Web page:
New wave for Mexican oil
The reforms have been successful so far, but must be consolidated in 2017
Three years after the December 2013 approval of a historical constitutional reform in the energy sector, Mexico stands on the brink of success. Rapid congressional debate and approval of implementing laws in August 2014, the establishment of regulatory authorities and responsibilities, and the conclusion of three bidding rounds (with a fourth scheduled for the deepwater in December 2016) together mark an extraordinary achievement. It is extraordinary by comparison with other countries that have liberalised their oil and gas sectors, and simply stunning given Mexico's normal pace of change.
We should tip our hats to the government. It's worth noting just how much dialogue has taken place between Mexico's energy industry (Sener), and the investor community. This is, after all, what Energy Secretary Pedro Joaquín Coldwell called for when he announced the first round of oil auctions. Although to begin with the conversation was rather one-sided, since the summer of 2015 and the failure of Round 1.1 (a shallow-water exploration tender), the dialogue has developed in a truly productive way, with essential learning on both sides and a highly valuable process of socialisation.
The willingness of certain individuals in the government to listen has been key. But investors have also organised themselves effectively in the form of the Mexican Hydrocarbons Association, now an intermediary in public-private discussions. The dialogue has produced impressive advances in contract terms and regulations. It's also helped to build investor confidence.
But not all is rosy in the garden of Mexico's new oil industry. Three major doubts still compromise the success of the new model. The most glaring are the problems facing Pemex, the national oil company. Despite a change in leadership that has brought one of Mexico's most respected public servants, José Antonio González Anaya, to the helm, Pemex's production has continued to fall. In 2004 it was 3.4m barrels a day. Now it is just 2.1m b/d, according to official numbers that some analysts believe are inflated. Pemex's leadership also faces persistent resistance to its efforts to reorganise the company, resulting in a desperately slow process of change, and a failure to meet deadlines on the issuance of farm-outs and migration of service contracts. Corruption appears to be endemic within the company and the lack of effective corporate governance systems means that change will take years.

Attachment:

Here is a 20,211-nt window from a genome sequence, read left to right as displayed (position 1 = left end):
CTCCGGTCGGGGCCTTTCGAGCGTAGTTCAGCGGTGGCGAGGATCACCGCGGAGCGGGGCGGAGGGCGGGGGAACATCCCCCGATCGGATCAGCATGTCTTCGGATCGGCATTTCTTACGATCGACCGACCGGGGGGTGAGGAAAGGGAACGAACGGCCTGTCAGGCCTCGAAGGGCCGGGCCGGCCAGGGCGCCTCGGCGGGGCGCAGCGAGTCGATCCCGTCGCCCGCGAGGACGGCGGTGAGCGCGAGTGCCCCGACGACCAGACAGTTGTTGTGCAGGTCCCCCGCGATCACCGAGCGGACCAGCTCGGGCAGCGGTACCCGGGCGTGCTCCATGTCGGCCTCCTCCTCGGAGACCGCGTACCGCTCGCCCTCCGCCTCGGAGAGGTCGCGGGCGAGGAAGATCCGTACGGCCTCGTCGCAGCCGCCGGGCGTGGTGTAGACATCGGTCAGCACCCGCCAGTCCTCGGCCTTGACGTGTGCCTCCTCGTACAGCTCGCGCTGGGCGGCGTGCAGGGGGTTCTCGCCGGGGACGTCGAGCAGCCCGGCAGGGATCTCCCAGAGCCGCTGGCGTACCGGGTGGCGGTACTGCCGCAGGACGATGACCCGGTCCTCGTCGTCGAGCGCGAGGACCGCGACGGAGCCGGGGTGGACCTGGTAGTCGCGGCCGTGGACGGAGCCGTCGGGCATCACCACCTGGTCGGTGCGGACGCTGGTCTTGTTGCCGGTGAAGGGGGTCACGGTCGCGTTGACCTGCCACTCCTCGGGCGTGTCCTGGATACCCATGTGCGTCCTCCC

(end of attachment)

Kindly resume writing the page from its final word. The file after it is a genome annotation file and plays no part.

The second major area of concern lies with the change in government personnel that we can expect as the administration of President Enrique Peña Nieto enters its final 18 months (the next presidential election will be in July 2018). Hydrocarbons under-secretary Lourdes Melgar's exit meant that the government lost most of its thoughtful and industry-friendly decision-makers. Her replacement, Aldo Flores-Quiroga, is a sophisticated and expert voice on oil issues, but will need time to build a similarly productive relationship with investors. And 2017 is likely to bring more changes - if secretary Coldwell leaves the government, licensing rounds 2, 3 and 4 will be marked by increased uncertainty. It may turn out that the first four years of the current administration were the golden age in Mexican energy-policy making.
The last concern is the electoral outlook. The three leading candidates for the 2018 race are more or less tied in the opinion polls. Andrés Manuel López Obrador (Amlo), a man who has consistently rejected the logic and the value of the 2013 constitutional reform, has done an impressive job of establishing himself and his Morena party as a credible alternative. That's a threat to the new investment model. The chances of an Amlo presidency reversing the reform are minimal as it is highly unlikely that his party and its allies would be able to muster two-thirds majorities in Mexico's Congress as well as control of the state-level legislatures.
Still, an incoming left-wing government could do several things to spook investors: change the fiscal regime, provide a less receptive ear to the industry, compromise the autonomy of the regulatory agencies and, most importantly, refuse to issue new bidding rounds.
Mexico's new hydrocarbons model has been a success and, if progress continues, future generations will reflect on what has happened over the past three years and see it as an extraordinary accomplishment. But that legacy depends on continued progress and the success of the new system's supporters to communicate that to the Mexican public. They must keep pushing ahead in 2017.
This article is part of Outlook 2017, our annual book looking at energy market trends for the year ahead. To purchase a copy, click here